Suppose your bike experiences one flat tire, which you fix.
Now suppose a couple weeks later it experiences a second flat tire, which you fix.
Further suppose that you begin to wonder about the structural integrity of your bike tires; they’ve now gone flat twice in a short span of time, and at a closer glance the casing in the tires is starting to show through the rubber. It’s conceivable they need to be replaced, as you’ve put at least a few thousand miles on them and have used them since 2003.
In hypothetical response to this you ask someone knowledgeable how long bike tires last and how one would recognize when they need replacement. In response you are told that bike tires are suspect after five years (due to breakdown of the rubber) and should be replaced when the underlayer shows through.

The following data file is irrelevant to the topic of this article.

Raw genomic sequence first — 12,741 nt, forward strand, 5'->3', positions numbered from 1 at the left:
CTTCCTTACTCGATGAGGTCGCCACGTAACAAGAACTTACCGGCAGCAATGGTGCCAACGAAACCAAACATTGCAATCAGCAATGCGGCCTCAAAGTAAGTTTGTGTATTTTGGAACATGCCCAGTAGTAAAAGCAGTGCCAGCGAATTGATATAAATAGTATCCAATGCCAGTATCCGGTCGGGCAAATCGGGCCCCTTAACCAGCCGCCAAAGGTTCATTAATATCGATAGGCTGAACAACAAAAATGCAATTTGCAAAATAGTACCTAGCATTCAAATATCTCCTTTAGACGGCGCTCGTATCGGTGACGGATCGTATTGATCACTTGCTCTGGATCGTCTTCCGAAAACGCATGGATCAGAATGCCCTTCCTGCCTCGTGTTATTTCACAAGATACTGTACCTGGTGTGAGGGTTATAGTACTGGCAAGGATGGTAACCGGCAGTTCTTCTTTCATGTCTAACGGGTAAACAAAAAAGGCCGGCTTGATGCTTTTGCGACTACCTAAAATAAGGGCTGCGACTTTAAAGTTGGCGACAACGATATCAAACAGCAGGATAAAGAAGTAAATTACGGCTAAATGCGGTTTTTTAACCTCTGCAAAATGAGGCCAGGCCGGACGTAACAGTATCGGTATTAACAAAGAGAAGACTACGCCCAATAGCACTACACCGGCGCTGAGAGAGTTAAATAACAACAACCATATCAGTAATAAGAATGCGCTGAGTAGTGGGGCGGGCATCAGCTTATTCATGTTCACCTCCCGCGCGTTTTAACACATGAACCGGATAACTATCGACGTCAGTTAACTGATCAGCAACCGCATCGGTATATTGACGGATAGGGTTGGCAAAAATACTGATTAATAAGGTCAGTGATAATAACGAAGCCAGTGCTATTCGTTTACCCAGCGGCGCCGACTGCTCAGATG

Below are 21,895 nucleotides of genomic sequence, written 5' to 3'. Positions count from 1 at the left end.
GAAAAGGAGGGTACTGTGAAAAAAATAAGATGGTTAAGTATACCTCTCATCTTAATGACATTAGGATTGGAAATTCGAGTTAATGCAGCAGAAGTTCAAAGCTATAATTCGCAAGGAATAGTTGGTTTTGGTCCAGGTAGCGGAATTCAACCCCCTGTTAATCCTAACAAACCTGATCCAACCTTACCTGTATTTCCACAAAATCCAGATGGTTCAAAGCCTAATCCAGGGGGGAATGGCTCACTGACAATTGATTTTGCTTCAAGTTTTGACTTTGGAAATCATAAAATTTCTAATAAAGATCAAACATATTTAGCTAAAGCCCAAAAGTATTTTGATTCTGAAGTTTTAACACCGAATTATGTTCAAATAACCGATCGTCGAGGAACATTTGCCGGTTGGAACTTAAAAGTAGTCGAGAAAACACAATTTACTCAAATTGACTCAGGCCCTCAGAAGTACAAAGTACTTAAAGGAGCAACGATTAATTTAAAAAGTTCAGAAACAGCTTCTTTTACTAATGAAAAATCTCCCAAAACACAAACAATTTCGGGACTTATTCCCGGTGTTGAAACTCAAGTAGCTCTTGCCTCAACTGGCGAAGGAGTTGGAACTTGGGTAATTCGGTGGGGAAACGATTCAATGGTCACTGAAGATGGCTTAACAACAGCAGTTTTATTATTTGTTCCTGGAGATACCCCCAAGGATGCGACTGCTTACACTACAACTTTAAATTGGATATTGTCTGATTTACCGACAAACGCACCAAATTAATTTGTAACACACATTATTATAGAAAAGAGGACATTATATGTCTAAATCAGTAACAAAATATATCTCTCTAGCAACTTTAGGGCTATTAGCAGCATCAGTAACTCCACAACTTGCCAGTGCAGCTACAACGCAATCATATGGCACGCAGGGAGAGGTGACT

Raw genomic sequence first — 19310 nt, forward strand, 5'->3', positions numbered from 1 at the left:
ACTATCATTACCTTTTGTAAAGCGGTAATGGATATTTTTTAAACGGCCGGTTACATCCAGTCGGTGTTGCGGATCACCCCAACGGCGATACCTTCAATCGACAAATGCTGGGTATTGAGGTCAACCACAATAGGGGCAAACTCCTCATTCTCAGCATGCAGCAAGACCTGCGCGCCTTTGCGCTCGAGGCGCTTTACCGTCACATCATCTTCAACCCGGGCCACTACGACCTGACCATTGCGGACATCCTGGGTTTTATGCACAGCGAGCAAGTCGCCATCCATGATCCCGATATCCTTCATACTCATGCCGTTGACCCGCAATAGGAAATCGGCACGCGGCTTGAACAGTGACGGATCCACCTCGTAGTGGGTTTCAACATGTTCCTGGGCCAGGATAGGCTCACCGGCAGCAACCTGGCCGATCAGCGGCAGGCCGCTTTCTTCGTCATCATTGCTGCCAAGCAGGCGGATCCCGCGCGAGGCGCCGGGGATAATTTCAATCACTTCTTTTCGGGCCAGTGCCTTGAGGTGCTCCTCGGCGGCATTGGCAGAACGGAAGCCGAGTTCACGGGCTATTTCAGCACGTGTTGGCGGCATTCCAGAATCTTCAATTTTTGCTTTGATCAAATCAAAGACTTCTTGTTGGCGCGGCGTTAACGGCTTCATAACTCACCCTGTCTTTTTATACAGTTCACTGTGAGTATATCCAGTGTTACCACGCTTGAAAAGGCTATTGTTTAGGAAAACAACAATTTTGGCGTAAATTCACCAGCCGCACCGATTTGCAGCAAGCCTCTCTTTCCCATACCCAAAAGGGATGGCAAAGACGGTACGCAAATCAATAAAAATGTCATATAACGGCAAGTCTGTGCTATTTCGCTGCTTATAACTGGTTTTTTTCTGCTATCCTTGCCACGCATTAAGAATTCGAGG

You now have two entirely hypothetical options. First, you can replace the tires now. Second, you can continue using the ones you have until you can get to a cycling store “eventually” to buy new ones, but as it turns out you won’t make it to the store before your tire fails you a third time and you have to fix yet another flat
Now for the helpful cycling tip: replace old tires promptly and don’t wait for third flats.